Coming to the End of the Road

The following is another installment in the series from Fr. Edward Hopkins LC, who is walking “The Camino de Santiago” the pilgrimage through France and Spain to the tomb of St. James in Compostela in northwest Spain. You can follow his blogs on the Regnum Christi New York Facebook page: https://www.facebook.com/RegnumChristiNY.

Dear family and friends in Christ,

I could not believe it is the last day of our Camino! It is a bitter-sweet kind of thing. Part of me is glad to finish (you know which part that is!) and part of me wishes it would continue. I am really beginning to get into the rhythm of walking and praying... my neck and even my back are hardly bothering me... and we can all use these graces! Read the rest of this entry »


The Obstacles of Daily Life

The following is another installment in the series from Fr. Edward Hopkins LC, about walking “The Camino de Santiago” the pilgrimage through France and Spain to the tomb of St. James in Compostela in northwest Spain. You can follow his blogs on the Regnum Christi New York Facebook page: https://www.facebook.com/RegnumChristiNY.

Dear friends in Christ,

As in life, I am catching up on our adventure here in Spain. I have kept you all very much part of my steps. There is a tradition here where people leave small stones on top of the mile (kilometer) markers symbolizing the intentions that they carry with them. Well, I have you all in my intentions, my souls... in fact at times I even remember you by name as I stop to stoop down and gather more rocks or to place one on top of the markers. Read the rest of this entry »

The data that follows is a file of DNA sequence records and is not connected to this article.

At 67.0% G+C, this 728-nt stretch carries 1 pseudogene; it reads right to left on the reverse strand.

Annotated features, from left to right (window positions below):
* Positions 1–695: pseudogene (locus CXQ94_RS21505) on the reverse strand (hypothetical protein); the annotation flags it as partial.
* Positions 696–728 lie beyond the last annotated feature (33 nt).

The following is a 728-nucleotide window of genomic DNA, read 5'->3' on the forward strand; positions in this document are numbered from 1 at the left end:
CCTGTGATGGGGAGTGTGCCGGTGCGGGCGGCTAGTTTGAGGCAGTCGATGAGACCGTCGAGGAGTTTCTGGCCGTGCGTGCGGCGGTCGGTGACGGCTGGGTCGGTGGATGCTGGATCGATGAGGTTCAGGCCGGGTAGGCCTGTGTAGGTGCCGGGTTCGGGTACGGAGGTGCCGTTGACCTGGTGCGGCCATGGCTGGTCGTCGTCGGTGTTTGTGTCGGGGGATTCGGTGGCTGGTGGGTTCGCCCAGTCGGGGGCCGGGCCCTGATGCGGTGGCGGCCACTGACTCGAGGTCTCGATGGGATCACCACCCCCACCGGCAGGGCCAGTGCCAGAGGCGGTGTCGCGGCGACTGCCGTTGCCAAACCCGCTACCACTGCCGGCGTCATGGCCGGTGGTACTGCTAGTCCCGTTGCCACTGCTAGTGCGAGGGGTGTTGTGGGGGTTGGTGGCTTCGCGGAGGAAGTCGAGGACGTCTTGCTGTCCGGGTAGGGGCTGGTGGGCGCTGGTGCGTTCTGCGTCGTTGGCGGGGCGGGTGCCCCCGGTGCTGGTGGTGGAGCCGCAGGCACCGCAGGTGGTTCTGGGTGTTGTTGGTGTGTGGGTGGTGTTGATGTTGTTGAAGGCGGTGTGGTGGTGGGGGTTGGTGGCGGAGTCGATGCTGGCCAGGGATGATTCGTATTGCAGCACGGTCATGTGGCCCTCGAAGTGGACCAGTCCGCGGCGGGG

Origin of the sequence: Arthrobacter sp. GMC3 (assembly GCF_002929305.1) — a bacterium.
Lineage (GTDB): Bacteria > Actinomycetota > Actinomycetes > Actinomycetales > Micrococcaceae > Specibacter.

The Spirit of Service and Welcome

The following is the third blog in the series from Fr. Edward Hopkins LC, who is walking “The Camino de Santiago” the pilgrimage through France and Spain to the tomb of St. James in Compostela in northwest Spain. You can follow his blogs on the Regnum Christi New York Facebook page: https://www.facebook.com/RegnumChristiNY.

Dear family and friends in Christ,

Today we leave from the city of "Caldas de Reis" and make our way 18.5 kilometers to Padron. We can use the shorter distance given that we are beginning to feel the effects more. Read the rest of this entry »


Meeting New Friends

The following is the second blog in the series from Fr. Edward Hopkins LC, who is walking “The Camino de Santiago” the pilgrimage through France and Spain to the tomb of St. James in Compostela in northwest Spain. You can follow his blogs on the Regnum Christi New York Facebook page: https://www.facebook.com/RegnumChristiNY.

Day 2 installment: